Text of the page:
WARNING: I just re-read my post before posting it, and man
does it sound like a long, boring lecture! My intention is just to contribute something thoughtful to the discussion that hopefully makes sense and perhaps spawns further thoughtful discussion, so I'm posting it anyway.
And with that...
Which is bad news for us since they will be able to get away with 2005 sensors in 2025 and marketing dribbling out things over 20 years (so far it's been more than 10 years and they still haven't finished dribbling out something as simple, basic, and zero cost as a truly functional AutoISO, certainly not for anything less than 1 series).
A friend of my brother used to work for Sandisk. He couldn't divulge details about what was in the release pipeline but said that we'd be simply amazed at the tech they had ready for prime time but wouldn't be released for a couple of years. Like Sandisk, any tech company that wants to survive in the long term will do this. You have to have years of new tech in the pipeline to stay competitive.
From a business perspective, there are a number of sound reasons to use this strategy:
- Releasing new generations of tech too rapidly can sometimes make people feel like they just wasted their money because something newer and better just came out. If the expensive new gear is suddenly obsolete, you're less likely to shell out next time (or be tempted to keep waiting for another generation, delaying your purchase -- and revenue to the company).
- Delaying release of new tech can allow more time to recoup R&D costs, improve production processes and ultimately make products cheaper (how often do we comment about how cheap data storage is these days?).
- Reserving technology for future release helps to even out the peaks and valleys of advancements in technology from new research. It may be a year or two (or more) before a new technology makes it from research to prototype to mass manufacturing. By waiting to release on a more regular "upgrade path", it masks the varying rate of new development and helps keep the revenue more steady.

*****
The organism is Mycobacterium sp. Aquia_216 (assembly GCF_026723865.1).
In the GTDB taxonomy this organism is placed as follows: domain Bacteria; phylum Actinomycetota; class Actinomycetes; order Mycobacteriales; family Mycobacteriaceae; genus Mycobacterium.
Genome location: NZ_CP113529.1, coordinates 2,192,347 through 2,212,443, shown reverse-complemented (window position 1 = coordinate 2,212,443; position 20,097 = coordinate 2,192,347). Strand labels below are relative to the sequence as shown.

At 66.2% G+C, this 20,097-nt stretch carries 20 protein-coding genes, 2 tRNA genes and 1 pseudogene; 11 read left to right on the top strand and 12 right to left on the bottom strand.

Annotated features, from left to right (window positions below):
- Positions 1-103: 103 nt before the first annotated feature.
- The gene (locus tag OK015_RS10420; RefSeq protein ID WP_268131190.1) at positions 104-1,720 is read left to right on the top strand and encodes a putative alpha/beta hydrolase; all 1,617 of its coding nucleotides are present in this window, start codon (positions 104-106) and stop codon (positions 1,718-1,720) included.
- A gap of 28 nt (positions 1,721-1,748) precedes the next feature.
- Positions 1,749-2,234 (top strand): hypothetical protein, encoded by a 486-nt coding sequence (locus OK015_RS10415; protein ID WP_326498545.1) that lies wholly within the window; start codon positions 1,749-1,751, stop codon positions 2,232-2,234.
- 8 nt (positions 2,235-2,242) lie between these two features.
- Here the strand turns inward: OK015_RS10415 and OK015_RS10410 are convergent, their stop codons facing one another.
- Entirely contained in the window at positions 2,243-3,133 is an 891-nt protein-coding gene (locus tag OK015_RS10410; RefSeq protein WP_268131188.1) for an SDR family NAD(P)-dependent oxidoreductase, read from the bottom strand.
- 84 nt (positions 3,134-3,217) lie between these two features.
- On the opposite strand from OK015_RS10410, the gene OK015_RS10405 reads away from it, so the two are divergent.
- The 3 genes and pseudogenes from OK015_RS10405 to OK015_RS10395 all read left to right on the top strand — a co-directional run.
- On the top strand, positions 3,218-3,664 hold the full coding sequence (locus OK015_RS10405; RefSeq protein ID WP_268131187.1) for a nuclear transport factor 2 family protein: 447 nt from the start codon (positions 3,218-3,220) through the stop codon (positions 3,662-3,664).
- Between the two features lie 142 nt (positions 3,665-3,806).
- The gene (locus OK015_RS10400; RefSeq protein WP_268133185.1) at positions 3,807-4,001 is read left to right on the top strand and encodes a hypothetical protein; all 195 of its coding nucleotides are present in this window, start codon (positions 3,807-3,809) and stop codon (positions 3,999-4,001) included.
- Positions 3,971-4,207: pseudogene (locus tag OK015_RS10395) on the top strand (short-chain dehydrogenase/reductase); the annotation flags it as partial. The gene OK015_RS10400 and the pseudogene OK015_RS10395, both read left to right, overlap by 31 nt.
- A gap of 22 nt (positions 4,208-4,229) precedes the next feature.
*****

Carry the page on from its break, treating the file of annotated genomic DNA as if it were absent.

- In most cases, a company tries to capture revenue from multiple markets, often stratified by level of income or discretionary spending. By putting all the whistles and bells in one product, lower markets that represent additional revenue would be lost. Hence, inferior but cheaper products are created to satisfy those market segments.
- One company can't always predict what technology a competitor will release and when. Having a pipeline of technology in waiting allows the company to respond with something when a competitor advances. In general, market leaders (Canon) can wait and follow a road map, while competitors (Nikon) tend to release new tech more rapidly as they fight for market share (the rapid pace can also bring quality control issues along for the ride).
Of course, knowing and understanding all of this doesn't make it any easier to wait for the next generation of tech to be released! I want it "now" just like most other people.
This is where competition is good for the consumer -- it can sometimes nudge a company to release things sooner than planned.
One thing to remember is that the actual tech a competitor releases isn't necessarily the driver for a company to release something in response. From a business perspective, it's that tech's impact on the company's revenue or market share
that tends to drive it. If Canon has technology for sensors with higher dynamic range (I don't know if it does or doesn't), then it would make sense to have it scheduled for release along a planned timeline and only bring it to market sooner if/when revenue and/or market share suffer
I often see comments in this forum about "the marketing department" crippling features on a particular model or "milking this sensor as much as they can", et cetera. I share the same impatience for new tech that motivates such sentiments, but Canon is a business first. It's not a community of do-gooders seeking to produce the pinnacle of photographic technology in a single device. This is also why, in business, a company is referred to as "it" and not "they".
The role of the marketing department is to identify and understand as much as possible about the people to whom they want to sell products. Individual decisions about which features go in and which are withheld may be informed by that marketing research, but product managers who report to vice presidents and executives make those types of decisions -- not the marketing team. It's a pain, but milking a technology for awhile is ultimately better in the long run for impatient consumers like me.
Whew! If you managed to read this far, you have stamina and a healthy attention span -- and my sincere apologies for putting you through such a long post!